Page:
Cassava Cake: The Filipino Delicacy
Cassava cake is a cake made with cassava flour, a type of flour made from the root of the cassava plant. It’s a gluten-free flour that has a slightly nutty flavor. Combined with coconut and sugar, it makes a sweet and sticky cake.
In this post we'll cover:
- 1 What does cassava cake taste like?
- 2 How to eat cassava cake
- 3 What’s the origin of cassava cake?
- 4 What’s the difference between cassava cake and bibingka?
- 5 Popular cassava cake pairings
- 6 Where to eat cassava cake?
- 7 Cassava cake etiquette
- 8 Is cassava cake healthier than other cakes?
- 9 Conclusion
What does cassava cake taste like?
Cassava cake has a slightly nutty flavor and a rich, creamy texture because it’s often made with coconut milk. The sweetness of the cake depends on the type of sugar used to sweeten it.
Brown sugar or palm sugar is typically used. Cassava cake can also be flavored with vanilla, chocolate, or other flavors.
How to eat cassava cake
Cassava cake is typically served as a dessert, but it can also be enjoyed as a snack or breakfast.
It’s a popular treat in many parts of the world, including the Caribbean, South America, and Southeast Asia, the Philippines in particular.
What’s the origin of cassava cake?
The origin of cassava cake is thought to be in Southeast Asia. The cassava plant is native to this region and has been a food source for centuries.
Cassava flour was likely introduced to other parts of the world, like the Caribbean and South America, by traders and explorers.
What’s the difference between cassava cake and bibingka?
Bibingka is a type of coconut rice cake that’s popular in the Philippines. It’s usually made with glutinous rice flour and coconut milk. There are several different types of bibingka, referring to baked flour desserts, one of them being the cassava cake or cassava bibingka, which is usually sweeter.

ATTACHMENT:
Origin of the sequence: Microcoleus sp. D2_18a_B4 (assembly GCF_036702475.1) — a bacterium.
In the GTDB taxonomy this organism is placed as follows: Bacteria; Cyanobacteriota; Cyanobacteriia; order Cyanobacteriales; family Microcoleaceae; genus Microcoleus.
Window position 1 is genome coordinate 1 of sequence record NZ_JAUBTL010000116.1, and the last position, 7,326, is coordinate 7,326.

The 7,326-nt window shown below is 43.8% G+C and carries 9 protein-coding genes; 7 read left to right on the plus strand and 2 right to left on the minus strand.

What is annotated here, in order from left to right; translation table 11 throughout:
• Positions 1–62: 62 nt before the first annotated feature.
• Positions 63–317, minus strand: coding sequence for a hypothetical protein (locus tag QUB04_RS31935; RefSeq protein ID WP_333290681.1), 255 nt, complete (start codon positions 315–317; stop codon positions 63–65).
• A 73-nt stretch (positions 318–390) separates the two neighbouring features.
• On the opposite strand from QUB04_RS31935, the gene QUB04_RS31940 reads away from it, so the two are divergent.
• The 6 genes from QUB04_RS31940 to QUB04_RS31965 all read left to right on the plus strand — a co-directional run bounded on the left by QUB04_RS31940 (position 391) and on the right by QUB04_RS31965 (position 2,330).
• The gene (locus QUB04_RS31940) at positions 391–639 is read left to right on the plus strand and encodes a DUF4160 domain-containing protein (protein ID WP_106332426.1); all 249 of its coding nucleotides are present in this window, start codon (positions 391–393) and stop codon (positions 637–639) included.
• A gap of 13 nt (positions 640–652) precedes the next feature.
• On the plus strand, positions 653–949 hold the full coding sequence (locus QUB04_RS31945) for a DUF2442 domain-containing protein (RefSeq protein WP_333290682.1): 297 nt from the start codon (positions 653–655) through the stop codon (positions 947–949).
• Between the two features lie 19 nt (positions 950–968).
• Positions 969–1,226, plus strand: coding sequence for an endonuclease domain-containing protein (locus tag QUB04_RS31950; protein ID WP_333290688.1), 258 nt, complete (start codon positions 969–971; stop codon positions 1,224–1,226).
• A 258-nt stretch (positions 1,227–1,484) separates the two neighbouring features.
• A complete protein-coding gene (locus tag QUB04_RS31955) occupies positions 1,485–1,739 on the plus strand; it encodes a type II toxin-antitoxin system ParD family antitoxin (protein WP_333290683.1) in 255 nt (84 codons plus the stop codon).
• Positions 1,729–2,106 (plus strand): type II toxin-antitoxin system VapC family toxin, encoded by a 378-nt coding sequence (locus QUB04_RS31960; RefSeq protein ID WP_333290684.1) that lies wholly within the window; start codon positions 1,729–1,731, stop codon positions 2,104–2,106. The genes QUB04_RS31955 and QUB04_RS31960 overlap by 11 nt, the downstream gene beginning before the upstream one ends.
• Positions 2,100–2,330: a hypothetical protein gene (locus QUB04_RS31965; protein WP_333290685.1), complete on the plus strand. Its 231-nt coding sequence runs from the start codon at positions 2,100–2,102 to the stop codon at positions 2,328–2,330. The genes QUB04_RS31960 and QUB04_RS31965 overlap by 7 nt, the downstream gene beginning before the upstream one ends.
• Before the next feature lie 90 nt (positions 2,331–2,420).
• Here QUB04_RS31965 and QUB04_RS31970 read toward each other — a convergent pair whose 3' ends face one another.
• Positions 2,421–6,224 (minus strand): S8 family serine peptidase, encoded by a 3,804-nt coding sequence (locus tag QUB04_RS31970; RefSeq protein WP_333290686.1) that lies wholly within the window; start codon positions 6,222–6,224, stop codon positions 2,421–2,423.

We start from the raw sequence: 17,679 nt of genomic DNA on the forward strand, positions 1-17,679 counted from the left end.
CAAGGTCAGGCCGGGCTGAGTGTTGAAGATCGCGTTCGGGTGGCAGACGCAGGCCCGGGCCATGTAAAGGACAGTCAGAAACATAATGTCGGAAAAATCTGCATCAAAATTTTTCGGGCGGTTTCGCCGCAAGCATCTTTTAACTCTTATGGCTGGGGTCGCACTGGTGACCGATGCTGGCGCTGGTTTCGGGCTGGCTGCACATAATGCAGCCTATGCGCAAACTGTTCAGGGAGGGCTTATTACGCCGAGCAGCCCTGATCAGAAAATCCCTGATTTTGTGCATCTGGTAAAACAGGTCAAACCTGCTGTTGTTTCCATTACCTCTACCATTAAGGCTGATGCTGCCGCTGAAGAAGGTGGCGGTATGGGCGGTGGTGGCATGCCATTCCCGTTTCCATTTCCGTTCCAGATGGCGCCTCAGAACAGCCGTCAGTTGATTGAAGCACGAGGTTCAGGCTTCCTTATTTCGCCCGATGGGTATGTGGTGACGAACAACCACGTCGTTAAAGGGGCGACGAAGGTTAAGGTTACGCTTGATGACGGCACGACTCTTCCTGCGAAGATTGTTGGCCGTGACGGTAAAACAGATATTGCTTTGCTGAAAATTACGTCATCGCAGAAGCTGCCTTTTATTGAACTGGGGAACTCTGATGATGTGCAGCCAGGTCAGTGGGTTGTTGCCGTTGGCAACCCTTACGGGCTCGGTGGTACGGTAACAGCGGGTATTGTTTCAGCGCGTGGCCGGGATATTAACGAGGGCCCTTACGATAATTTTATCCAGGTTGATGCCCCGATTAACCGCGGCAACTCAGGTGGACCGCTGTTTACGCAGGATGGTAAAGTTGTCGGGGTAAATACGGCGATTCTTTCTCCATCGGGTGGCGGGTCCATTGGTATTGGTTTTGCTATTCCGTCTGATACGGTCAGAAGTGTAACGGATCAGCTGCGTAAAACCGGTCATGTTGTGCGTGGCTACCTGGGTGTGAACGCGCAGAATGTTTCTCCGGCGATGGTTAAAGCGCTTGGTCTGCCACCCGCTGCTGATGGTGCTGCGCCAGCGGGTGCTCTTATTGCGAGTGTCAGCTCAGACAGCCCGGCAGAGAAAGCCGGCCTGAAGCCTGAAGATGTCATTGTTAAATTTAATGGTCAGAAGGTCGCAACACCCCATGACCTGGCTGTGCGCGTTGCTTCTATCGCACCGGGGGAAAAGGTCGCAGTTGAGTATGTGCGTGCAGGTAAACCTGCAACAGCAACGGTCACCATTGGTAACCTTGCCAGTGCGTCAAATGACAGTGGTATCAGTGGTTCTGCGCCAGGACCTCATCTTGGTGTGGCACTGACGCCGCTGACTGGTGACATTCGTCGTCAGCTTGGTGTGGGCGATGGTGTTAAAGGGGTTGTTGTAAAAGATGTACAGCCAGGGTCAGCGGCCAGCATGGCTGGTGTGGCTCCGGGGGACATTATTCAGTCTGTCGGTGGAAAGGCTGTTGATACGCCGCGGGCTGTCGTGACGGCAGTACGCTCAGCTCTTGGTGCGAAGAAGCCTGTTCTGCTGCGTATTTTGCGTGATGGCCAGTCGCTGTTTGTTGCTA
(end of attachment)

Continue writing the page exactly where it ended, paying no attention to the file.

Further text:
What are some other cassava cake recipes?
There are many different ways to make cassava cake. Some recipes use eggs, while others do not. Some recipes call for baking the cake, while others are steamed.
The ingredients and methods used will vary depending on where the cake is being made.
Popular cassava cake pairings
Cassava cake is often served with coffee or tea. It can also be enjoyed with ice cream, whipped cream, or fruits like mangoes or bananas.
Cassava cake and macapuno
Macapuno is a type of sweet coconut that’s popular in the Philippines. It’s a coconut sport where almost no coconut water is left in the coconut, but everything turned into a jelly-like substance.
It’s sweeter and more coconutty, and this can be added to the cassava cake to boost its flavor.
Cassava cake vs pichi pichi
Pichi pichi is made from grated cassava, just like cassava cake, but pichi pichi is a sticky gelatinous ball of cassava and sugar, steamed and served with grated coconut, whereas cassava cake is baked with grated coconut as part of the dough.
Where to eat cassava cake?
Cassava cake is a popular treat in the Philippines and can be found in many Filipino bakeries and also more Western-type restaurants in modern segments of Manila like Makati.
Cassava cake etiquette
When cassava cake is served as part of a meal, it’s typically eaten with a fork and knife. However, when it’s served as a snack or dessert, it can be eaten with your hands.
Is cassava cake healthier than other cakes?
Cassava cake is made with cassava flour, which is a gluten-free flour that’s rich in vitamins and minerals. Cassava cake is also often made with coconut milk, a good source of healthy fats.
However, cassava cake can be high in sugar, depending on the type of sugar used to sweeten it.
So although it may not be very healthy and fattening, it’s much healthier than western types of cake.
Cassava cake is something you must try if you’re ever in the Philippines. Don’t expect a regular cake, though, because it tastes different and might even be an acquired taste.
Joost Nusselder, the founder of Bite My Bun is a content marketer, dad and loves trying out new food with Japanese food at the heart of his passion, and together with his team he's been creating in-depth blog articles since 2016 to help loyal readers with recipes and cooking tips.